Mango’s passion for puzzling through a problem began in high school. “I enjoyed looking at things from different angles,” she says. From trying to distinguish a fake Rembrandt from a real one, which she did while working at a museum for a year after college, the daughter of a Byzantine historian and a translator now ponders different kinds of problems:

What happens to a cell nucleus during development? How does a worm build a throat from scratch? For that matter, what is an organ?

Mango defines an organ as a collection of many different cell types. “Their unifying principle is that they need to get some job done. Like your eye, your kidney, or your liver,” the researcher says. “Those are solid organs where you have some structure…but people also talk about skin as an organ. So even though the general concept is simple, drawing the line, saying ‘this is the organ and here it ends,’ can be a lot more complicated.”

To help delineate the organ puzzle, Mango and her team have set out to find what the animal itself ’thinks‘ an organ is or isn’t. “We want to understand how an animal organizes itself,” she says. To do so, the team must figure out the identity of ‘the columns’ that make up an organ’s ‘building’. “If you can take a single gene, delete it, and in that way cause a clean removal of all the cells in your kidney, to me it’s pretty convincing that the gene is essential to make the kidney,” she says.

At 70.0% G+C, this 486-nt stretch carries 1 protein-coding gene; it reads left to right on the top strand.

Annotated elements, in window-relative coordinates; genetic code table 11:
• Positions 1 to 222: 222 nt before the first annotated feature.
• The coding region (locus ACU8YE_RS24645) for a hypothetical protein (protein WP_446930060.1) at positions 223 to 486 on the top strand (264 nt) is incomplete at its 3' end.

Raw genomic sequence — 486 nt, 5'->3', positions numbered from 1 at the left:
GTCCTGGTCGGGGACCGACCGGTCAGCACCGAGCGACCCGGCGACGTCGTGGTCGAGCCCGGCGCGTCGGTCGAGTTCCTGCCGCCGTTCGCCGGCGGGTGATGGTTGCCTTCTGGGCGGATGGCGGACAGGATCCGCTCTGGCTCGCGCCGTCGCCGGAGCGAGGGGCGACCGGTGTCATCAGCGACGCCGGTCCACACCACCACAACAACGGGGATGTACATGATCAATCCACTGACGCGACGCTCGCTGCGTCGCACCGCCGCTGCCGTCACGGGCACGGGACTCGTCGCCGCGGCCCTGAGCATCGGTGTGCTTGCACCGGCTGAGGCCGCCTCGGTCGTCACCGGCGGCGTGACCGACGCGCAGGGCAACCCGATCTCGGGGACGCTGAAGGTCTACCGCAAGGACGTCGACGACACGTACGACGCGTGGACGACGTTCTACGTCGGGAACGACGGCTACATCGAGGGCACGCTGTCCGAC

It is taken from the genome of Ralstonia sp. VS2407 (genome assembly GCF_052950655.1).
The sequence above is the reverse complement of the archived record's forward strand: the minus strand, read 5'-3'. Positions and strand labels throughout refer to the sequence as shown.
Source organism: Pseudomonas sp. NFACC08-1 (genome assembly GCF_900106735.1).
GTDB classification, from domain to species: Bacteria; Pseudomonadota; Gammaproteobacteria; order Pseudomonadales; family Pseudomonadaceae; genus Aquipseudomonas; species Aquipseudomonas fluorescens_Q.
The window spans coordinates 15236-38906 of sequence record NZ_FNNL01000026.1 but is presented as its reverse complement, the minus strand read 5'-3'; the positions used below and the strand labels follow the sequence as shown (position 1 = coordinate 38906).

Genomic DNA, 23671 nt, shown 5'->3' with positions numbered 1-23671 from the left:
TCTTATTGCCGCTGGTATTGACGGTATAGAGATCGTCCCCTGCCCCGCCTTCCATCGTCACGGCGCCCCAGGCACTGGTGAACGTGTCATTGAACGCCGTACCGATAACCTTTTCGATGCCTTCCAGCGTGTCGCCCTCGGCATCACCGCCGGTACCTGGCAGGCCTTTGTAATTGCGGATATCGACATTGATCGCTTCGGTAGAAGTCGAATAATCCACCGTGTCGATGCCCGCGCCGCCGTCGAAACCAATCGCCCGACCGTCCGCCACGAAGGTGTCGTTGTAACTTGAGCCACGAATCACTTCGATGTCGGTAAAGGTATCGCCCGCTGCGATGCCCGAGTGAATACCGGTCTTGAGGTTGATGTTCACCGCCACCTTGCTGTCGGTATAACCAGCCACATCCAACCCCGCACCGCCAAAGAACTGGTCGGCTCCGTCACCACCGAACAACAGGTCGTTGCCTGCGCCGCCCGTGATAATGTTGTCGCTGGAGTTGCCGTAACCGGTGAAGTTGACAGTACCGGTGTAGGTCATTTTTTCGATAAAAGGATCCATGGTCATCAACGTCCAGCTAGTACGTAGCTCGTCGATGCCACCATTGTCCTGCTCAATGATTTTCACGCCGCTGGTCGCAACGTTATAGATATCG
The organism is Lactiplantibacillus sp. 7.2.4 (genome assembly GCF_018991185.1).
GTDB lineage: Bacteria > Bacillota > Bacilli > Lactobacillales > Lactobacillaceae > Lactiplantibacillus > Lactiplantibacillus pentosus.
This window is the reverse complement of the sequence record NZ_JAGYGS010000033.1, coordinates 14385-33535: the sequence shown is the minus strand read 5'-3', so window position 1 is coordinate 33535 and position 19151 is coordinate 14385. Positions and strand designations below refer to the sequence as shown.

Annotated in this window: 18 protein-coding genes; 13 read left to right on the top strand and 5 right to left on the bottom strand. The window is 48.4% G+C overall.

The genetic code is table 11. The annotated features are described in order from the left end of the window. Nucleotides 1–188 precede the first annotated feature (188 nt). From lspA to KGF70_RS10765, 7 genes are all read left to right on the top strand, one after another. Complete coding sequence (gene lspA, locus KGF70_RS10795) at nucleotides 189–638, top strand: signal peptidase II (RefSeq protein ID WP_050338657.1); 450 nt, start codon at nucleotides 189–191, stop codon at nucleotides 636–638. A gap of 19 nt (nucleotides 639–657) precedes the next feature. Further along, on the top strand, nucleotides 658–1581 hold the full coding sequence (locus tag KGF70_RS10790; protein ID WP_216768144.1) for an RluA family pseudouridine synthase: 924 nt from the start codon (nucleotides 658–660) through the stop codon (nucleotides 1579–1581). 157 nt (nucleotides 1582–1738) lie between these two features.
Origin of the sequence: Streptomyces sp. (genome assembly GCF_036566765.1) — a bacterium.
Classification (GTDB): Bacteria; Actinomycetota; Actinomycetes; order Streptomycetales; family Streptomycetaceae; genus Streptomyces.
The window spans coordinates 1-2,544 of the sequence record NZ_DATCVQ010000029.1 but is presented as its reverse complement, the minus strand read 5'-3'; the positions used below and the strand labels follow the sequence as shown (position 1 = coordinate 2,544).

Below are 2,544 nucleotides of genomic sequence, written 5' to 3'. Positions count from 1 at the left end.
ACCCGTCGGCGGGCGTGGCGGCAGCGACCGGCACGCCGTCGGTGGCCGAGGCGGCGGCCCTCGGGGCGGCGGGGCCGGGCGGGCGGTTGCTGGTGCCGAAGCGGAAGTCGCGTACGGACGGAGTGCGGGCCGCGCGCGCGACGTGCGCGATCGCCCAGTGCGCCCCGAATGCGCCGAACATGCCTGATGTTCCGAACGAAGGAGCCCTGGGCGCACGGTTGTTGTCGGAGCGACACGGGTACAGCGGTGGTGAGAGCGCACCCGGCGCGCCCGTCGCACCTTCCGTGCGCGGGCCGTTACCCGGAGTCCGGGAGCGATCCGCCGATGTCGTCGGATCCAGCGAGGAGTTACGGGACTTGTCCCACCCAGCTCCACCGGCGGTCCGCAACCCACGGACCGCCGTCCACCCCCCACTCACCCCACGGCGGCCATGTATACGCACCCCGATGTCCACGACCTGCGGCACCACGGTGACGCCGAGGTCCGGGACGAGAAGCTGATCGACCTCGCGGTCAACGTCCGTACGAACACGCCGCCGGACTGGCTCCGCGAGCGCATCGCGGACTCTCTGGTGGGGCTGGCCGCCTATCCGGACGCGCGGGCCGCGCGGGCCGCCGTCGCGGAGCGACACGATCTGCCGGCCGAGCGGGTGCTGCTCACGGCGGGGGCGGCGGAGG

Which brings us back to the worm’s throat, a part of its gut. “Before we started doing this there wasn’t any basis to say that an animal would see the whole throat as a throat, as a thing, as an entity,” says Mango.